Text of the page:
The Aurora Borealis
The Aurora Borealis
This image is of Ashness Jetty and the amazing Aurora Borealis also known as the Northern Lights. Ashness Jetty is situated on Derwentwater near to Keswick in the Lake District. The image was captured at 11:30pm on the 31st of December 2015 and it was my very last image of that year! The jetty was submerged in the floodwater on the poor Lake District people had suffered in recent months. This was my first time capturing the Aurora and to do it in such a special place that means so much to me will last for a lifetime.
Buy The Aurora Borealis
Thursday 31st December 2015
Thursday 31st of December 2015 will always stick in my mind for a few great reasons but there’s one particular reason.
I’ve been intrigued by the Aurora Borealis or as some know it, the Northern Lights for a while now.
It’s been on my ‘Photography Bucket List’ for sometime, along with photographing Great White Sharks and capturing a Kingfisher in flight. We all have dreams of traveling places and I’ve always wanted to go to Iceland.
They have some breathtaking scenery for landscape photography and some stunning waterfalls but the main reason for a trip to Iceland for me would be to see and photograph the Aurora Borealis.
So here’s my New Years Eve story…
My girlfriend and myself always head up to The Lake District around New Years Eve time.
It’s a bit of a ritual we’ve had since we first met and it’s become a special place for us both, especially Keswick.
There had been devastating floods across the Lake District at the beginning of December 2015.
To actually see the damage to people’s property and belonging’s in person was quite shocking but we’d been booked in for months and the people of Keswick needed tourists to help there business, so we still ventured there.
It’s very rare I go away without my full kit of camera gear and let’s just say it’s not just one camera bag either.
Best part of having a girlfriend who is a professional photographer
Having a girlfriend who’s a professional photographer helps because she knows that photography trips away don’t come along everyday. I always have the idea that whilst Amy (girlfriend or the better half) is still in bed sleeping, I’ll be out of the door 1- 2 hours before sunrise to head to my choice of location.
I always seem to make it back in time so we can have breakfast together though 🙂
Two days before New Years Eve it was reported in the news that a massive Solar Storm would hit The Earth before the new year.
So a little seed was planted in my head and I waited for my Aurora Watch App on my phone to alert me of any geomagnetic activity.
On the morning of New Years Eve my App was sending me a yellow alert that means there is some Minor Geomagnetic activity and as the day went on the alert changed to amber.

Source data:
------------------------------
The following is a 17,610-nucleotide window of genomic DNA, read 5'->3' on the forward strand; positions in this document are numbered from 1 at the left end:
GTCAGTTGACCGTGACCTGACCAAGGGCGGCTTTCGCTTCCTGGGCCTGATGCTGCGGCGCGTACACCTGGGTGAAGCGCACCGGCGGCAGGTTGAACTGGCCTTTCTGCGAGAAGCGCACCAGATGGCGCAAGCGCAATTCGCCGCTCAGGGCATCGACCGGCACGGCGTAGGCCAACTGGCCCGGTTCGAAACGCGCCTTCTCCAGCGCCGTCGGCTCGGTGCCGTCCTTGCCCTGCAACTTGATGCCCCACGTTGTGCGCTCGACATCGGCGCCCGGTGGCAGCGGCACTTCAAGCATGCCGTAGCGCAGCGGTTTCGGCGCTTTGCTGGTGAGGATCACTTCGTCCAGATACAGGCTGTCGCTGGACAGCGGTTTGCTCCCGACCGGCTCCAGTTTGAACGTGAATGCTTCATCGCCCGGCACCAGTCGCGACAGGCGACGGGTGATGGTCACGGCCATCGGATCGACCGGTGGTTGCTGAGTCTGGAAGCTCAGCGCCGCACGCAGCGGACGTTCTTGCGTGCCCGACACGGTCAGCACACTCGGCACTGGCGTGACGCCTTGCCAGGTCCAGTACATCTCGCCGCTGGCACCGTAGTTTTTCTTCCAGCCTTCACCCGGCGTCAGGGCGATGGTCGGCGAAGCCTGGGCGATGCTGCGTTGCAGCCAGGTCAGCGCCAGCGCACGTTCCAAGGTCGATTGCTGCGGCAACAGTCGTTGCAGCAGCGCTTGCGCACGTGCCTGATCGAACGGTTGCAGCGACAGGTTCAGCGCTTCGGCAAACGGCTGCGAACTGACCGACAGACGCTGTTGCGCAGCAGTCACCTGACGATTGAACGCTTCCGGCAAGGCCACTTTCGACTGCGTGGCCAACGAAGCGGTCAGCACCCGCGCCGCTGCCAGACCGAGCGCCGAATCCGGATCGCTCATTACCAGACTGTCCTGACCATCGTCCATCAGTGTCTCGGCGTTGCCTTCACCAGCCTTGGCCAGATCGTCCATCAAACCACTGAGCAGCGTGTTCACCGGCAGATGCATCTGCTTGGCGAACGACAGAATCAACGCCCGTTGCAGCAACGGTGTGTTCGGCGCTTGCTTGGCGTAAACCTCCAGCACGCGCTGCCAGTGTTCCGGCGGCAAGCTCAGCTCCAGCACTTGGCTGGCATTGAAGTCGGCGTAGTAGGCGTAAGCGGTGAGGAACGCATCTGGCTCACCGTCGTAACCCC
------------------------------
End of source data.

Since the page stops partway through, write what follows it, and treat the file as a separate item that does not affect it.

Amber meaning that the Aurora is likely to be visible by eye in Scotland and Northern England.
So I asked Amy, “If the alerts continued through out the day and early evening would you be ok if I pop out to try and capture the Aurora.” She thankfully said YES, so it was no alcohol with my evening meal in Keswick that night and YES the Alerts were coming more regularly, then around 9:30pm I ventured out, camera bag in one hand, tripod in the other. I was like an excited child running down stairs on Christmas morning to see if Santa’s been!
Knowing Keswick and photographing the Aurora
Knowing Keswick and the surrounding area very well, I already had two locations in my head to photograph Ashness Jetty and Ashness Bridge. Both are just a minute walk from the car giving me more time to spend photographing.
I’ve photographed at both locations numerous times and had decided to head for Ashness Jetty, on Derwentwater.
So I was in the pitch black of night with only the odd car driving by and a couple of head torches shining across the lake towards me from the top of Catbells. Unfortunately for me there was cloud and lots of it, don’t get me wrong there was the odd gap of clear sky but I spent the next hour and a half wishing the cloud away, it wasn’t until around 11pm that the cloud started to disappear.
I knew I couldn’t miss the New Years Eve celebrations in Keswick town center with Amy, so I’d told myself to start packing up by 11:30pm with or with out capturing the image.
So did I get that image I wanted so badly and did I really capture the rare Aurora Borealis in my beloved Lake District and more importantly, get back to Amy for the New Years Eve celebrations?
Well…. the answer is a big fat YES!
I captured this image at precisely 11:30pm on Thursday 31st of December, making it my last shot of 2015.
Oh… and of course I made it back for Amy, we both had a truly memorable night of celebrating the New Year!